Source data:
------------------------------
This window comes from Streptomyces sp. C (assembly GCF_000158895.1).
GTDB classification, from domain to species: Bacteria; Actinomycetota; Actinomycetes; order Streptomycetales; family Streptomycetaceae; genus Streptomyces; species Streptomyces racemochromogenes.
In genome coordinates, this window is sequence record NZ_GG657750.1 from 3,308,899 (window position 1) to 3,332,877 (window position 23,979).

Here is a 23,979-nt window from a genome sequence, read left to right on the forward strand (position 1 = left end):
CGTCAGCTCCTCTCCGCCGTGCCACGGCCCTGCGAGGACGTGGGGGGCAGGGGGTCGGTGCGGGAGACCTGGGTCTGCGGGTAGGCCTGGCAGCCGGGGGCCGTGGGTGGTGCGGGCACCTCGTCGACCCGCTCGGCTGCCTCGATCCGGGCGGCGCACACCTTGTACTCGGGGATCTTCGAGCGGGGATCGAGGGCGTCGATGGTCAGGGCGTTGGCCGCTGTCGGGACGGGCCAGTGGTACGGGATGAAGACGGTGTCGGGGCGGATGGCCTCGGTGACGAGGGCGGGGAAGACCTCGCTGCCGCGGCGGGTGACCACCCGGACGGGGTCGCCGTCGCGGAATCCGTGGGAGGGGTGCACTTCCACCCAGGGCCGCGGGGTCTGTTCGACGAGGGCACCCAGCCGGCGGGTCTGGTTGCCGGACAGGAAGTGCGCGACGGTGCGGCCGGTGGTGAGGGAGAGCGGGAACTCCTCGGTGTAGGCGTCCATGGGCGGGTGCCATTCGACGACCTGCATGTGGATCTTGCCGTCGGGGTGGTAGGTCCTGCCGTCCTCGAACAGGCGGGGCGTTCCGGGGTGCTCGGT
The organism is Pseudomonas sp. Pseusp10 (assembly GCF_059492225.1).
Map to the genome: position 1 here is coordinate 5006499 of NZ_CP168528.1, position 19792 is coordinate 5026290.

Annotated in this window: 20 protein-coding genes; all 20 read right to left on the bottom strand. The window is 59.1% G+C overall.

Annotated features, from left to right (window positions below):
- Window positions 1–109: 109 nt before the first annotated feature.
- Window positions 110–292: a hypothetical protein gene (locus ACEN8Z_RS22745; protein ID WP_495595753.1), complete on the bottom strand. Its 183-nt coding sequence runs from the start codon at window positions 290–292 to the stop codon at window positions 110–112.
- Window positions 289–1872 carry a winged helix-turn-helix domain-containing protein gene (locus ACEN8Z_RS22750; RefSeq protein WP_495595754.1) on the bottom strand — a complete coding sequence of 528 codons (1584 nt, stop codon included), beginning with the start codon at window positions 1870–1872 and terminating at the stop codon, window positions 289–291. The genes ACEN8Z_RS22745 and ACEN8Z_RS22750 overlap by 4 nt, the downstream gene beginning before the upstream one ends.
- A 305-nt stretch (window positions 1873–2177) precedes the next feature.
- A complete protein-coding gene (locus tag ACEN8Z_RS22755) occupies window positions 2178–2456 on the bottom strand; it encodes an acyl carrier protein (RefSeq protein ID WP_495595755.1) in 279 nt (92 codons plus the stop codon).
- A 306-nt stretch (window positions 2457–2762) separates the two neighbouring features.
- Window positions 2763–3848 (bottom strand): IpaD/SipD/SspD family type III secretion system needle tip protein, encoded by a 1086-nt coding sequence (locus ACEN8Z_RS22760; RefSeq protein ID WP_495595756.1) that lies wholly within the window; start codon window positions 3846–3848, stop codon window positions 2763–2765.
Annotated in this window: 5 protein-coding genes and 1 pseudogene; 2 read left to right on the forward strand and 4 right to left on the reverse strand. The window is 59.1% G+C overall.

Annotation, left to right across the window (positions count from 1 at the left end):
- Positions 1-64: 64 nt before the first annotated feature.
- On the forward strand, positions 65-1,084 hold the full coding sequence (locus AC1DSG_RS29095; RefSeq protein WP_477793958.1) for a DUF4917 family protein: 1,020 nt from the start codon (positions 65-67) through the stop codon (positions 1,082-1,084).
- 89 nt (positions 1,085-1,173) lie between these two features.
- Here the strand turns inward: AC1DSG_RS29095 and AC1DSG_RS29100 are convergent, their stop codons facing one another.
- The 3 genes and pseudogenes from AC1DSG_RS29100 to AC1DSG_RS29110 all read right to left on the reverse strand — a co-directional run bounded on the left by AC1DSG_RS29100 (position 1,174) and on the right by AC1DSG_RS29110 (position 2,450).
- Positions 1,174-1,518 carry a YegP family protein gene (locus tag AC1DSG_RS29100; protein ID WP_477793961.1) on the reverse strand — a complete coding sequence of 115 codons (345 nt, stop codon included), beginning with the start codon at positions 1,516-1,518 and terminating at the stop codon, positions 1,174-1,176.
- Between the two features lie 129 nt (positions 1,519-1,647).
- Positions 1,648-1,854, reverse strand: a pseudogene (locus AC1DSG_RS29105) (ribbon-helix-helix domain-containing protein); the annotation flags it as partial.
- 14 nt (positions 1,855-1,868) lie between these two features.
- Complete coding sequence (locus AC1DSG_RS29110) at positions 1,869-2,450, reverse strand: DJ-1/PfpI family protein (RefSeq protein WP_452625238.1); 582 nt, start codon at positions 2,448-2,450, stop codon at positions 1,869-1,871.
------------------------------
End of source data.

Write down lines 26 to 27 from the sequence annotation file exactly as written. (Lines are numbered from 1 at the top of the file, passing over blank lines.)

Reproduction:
- Positions 1,648-1,854, reverse strand: a pseudogene (locus AC1DSG_RS29105) (ribbon-helix-helix domain-containing protein); the annotation flags it as partial.
- 14 nt (positions 1,855-1,868) lie between these two features.